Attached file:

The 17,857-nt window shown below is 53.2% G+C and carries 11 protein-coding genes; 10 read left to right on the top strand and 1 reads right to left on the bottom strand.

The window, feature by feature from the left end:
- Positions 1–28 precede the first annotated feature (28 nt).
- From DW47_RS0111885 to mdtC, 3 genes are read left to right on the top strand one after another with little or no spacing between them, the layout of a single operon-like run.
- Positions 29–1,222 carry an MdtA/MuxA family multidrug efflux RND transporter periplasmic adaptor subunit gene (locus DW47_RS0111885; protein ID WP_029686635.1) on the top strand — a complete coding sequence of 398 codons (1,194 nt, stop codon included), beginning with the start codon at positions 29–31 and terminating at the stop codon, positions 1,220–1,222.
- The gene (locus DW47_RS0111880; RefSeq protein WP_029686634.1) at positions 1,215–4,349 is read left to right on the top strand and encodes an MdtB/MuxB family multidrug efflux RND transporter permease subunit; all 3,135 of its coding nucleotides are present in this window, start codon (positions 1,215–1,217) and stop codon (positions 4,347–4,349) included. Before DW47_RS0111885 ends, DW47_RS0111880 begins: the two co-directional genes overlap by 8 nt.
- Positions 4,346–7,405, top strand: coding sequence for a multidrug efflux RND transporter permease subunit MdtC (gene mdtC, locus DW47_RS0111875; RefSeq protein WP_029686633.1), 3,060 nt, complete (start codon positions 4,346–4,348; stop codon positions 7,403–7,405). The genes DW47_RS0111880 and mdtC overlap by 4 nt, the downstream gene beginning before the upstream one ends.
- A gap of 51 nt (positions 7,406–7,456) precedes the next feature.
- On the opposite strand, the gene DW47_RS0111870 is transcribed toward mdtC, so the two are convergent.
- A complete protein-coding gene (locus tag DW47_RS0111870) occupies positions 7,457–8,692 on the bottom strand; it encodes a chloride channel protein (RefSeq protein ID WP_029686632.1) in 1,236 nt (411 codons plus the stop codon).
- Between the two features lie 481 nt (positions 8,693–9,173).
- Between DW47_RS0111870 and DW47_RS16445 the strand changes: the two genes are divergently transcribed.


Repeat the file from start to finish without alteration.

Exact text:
The 17,857-nt window shown below is 53.2% G+C and carries 11 protein-coding genes; 10 read left to right on the top strand and 1 reads right to left on the bottom strand.

The window, feature by feature from the left end:
- Positions 1–28 precede the first annotated feature (28 nt).
- From DW47_RS0111885 to mdtC, 3 genes are read left to right on the top strand one after another with little or no spacing between them, the layout of a single operon-like run.
- Positions 29–1,222 carry an MdtA/MuxA family multidrug efflux RND transporter periplasmic adaptor subunit gene (locus DW47_RS0111885; protein ID WP_029686635.1) on the top strand — a complete coding sequence of 398 codons (1,194 nt, stop codon included), beginning with the start codon at positions 29–31 and terminating at the stop codon, positions 1,220–1,222.
- The gene (locus DW47_RS0111880; RefSeq protein WP_029686634.1) at positions 1,215–4,349 is read left to right on the top strand and encodes an MdtB/MuxB family multidrug efflux RND transporter permease subunit; all 3,135 of its coding nucleotides are present in this window, start codon (positions 1,215–1,217) and stop codon (positions 4,347–4,349) included. Before DW47_RS0111885 ends, DW47_RS0111880 begins: the two co-directional genes overlap by 8 nt.
- Positions 4,346–7,405, top strand: coding sequence for a multidrug efflux RND transporter permease subunit MdtC (gene mdtC, locus DW47_RS0111875; RefSeq protein WP_029686633.1), 3,060 nt, complete (start codon positions 4,346–4,348; stop codon positions 7,403–7,405). The genes DW47_RS0111880 and mdtC overlap by 4 nt, the downstream gene beginning before the upstream one ends.
- A gap of 51 nt (positions 7,406–7,456) precedes the next feature.
- On the opposite strand, the gene DW47_RS0111870 is transcribed toward mdtC, so the two are convergent.
- A complete protein-coding gene (locus tag DW47_RS0111870) occupies positions 7,457–8,692 on the bottom strand; it encodes a chloride channel protein (RefSeq protein ID WP_029686632.1) in 1,236 nt (411 codons plus the stop codon).
- Between the two features lie 481 nt (positions 8,693–9,173).
- Between DW47_RS0111870 and DW47_RS16445 the strand changes: the two genes are divergently transcribed.